Artificial gravity could reduce astronauts’ health risks, NASA notes

Artificial gravity could reduce astronauts’ health risks, NASA notes

Artificial gravity could reduce astronauts’ health risks, NASA notes

Apollo 11 astronauts left to right: Edwin Aldrin, Neil Armstrong and Michael Collins (AP)

Apollo 11 astronauts left to right: Edwin Aldrin, Neil Armstrong and Michael Collins (AP)

Astronauts can experience difficult circumstances when traveling in space and planets such as the Moon and Mars, which are fraught with health risks.

NASA has now initiated an investigation into how “model organisms” – or other forms of life biologically comparable to humans – are affected by gravity, radiation and other effects of being in space, in preparation for future space travel. long-lasting, reports the times of technology.

Artificial gravity appears to offer some protection from these alterations, according to recent results from a study using fruit flies at the International Space Station.

The study results suggest that space travel does impact the central nervous system, but that artificial gravity provides partial protection against these changes, the results published in Cell Reports.

“Microgravity poses risks to the central nervous system, suggesting that countermeasures may be needed for long-duration space travel,” said Dr. Janani Iyer, project scientist at the University Space Research Association at the Ames Research Center. of NASA in Silicon Valley and co-author of the article published in Cell Reports.

“As we venture back to the Moon and Mars, reducing the damaging effects of microgravity will be the key to keeping future explorers safe. This study is a step in the right direction to explore the protective effects of artificial gravity in space and to understand adaptation to Earth conditions after returning from space.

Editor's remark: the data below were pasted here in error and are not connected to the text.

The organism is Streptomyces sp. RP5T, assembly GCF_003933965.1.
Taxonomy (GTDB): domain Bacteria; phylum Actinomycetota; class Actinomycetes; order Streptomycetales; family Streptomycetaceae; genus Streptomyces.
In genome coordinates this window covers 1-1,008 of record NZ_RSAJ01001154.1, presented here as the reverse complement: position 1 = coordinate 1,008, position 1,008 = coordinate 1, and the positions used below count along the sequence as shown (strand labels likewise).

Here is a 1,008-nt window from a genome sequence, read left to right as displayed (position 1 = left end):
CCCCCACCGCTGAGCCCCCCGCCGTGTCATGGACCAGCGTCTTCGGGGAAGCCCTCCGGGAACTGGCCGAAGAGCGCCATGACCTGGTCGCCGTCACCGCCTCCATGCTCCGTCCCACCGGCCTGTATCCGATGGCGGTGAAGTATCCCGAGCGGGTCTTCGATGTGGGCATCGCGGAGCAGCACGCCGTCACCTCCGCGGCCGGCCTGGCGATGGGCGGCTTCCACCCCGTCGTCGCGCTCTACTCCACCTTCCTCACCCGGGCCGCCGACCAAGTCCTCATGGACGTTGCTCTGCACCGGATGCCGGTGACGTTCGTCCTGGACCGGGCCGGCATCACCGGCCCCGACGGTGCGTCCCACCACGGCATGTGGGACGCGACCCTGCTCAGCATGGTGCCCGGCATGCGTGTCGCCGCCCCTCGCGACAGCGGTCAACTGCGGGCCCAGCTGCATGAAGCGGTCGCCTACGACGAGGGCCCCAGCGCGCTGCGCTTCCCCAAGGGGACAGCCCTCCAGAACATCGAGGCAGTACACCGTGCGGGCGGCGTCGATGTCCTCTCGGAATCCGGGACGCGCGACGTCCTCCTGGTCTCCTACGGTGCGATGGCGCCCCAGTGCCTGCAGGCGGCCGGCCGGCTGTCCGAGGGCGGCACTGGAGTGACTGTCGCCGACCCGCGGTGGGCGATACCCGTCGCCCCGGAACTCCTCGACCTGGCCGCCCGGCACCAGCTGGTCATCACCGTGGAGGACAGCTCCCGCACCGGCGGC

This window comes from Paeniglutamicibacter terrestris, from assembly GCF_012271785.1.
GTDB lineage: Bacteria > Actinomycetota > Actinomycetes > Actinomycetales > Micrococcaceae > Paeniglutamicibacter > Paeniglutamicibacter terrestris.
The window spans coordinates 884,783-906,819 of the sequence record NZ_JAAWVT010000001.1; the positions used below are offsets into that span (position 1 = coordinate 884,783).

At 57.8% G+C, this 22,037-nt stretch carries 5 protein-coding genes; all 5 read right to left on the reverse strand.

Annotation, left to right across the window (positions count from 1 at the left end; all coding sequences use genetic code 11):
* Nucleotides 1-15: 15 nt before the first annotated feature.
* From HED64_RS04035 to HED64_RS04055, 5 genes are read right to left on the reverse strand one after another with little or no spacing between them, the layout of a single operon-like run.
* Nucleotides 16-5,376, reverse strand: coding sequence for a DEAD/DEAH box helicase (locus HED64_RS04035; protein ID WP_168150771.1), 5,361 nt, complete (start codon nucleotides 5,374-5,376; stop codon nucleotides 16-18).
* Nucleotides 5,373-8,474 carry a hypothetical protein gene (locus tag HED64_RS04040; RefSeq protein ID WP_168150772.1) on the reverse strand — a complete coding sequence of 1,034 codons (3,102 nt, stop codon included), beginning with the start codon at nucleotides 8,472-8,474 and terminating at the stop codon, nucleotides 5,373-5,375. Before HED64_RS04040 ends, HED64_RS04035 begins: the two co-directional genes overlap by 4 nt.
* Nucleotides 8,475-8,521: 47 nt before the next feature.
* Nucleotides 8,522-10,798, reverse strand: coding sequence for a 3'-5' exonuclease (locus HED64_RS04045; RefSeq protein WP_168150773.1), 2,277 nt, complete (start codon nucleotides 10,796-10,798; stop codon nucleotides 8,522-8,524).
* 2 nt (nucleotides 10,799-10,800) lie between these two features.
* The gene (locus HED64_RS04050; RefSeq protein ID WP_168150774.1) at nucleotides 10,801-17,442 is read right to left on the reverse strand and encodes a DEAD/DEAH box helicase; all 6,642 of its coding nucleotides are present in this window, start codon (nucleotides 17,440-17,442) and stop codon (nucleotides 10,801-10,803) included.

Fruit flies are the ideal organism for this type of research because there is considerable overlap between the cellular and molecular processes of flies and humans.

Nearly 75% of the disease-causing genes in humans are shared by fruit flies, meaning that the more we learn about fruit flies, the more scientists have to investigate the impact of the space environment on human health.

Flies also have a much shorter lifespan of about two months and reproduce after only two weeks, meaning the three weeks that flies spend in space equates to about three decades of a human’s life, providing scientists more biological information in a shorter time interval.

In the study, the scientists sent flies to the space station on a mission, in newly developed hardware, called the Multi-Use Variable-Gravity Platform, which is capable of hosting flies at varying degrees of severity, reports the University Space Research Association. .

After returning to Earth, the flies were returned to Ames for further analysis, and the scientists worked around the clock for two days to sort them out and perform behavioral and biochemical tests.

The study was one of the first of its kind to take an “integrated approach to how the space environment affects the nervous system,” and the scientists examined the behavior of flies by observing the movements of flies as they moved around their habitat. changes that occurred at the cellular level in their brains and how changes in gene expression impacted the nervous system.

The study results suggest that spaceflight causes stress in the fly’s cells leading to negative behavioral and neurological impacts, as well as changes in gene expression in the fly’s brain.

However, the use of artificial gravity can provide relief, although there are still long-term health implications.

The two groups of space-traveling flies both showed “symptoms of impaired metabolism, oxidative stress in their cells, and damaging effects on their nervous system,” reports Tech Times.

However, it was found that flies that had been kept in conditions of artificial gravity were protected from “oxidative damage, cell death, loss of neurons and alterations in glial cell numbers,” he said.

“With the upcoming long-duration deep space missions in which astronauts will be exposed to varying degrees of gravity, it is imperative to understand the impact of altered gravity on neurological function,” said Dr Siddhita Mhatre, co-author of the book. paper.

“If we can use artificial gravity to delay space-related deficits, perhaps we can extend future mission timelines. And flying into space, together with astronauts, will help promote our efforts to keep astronauts healthy ”.

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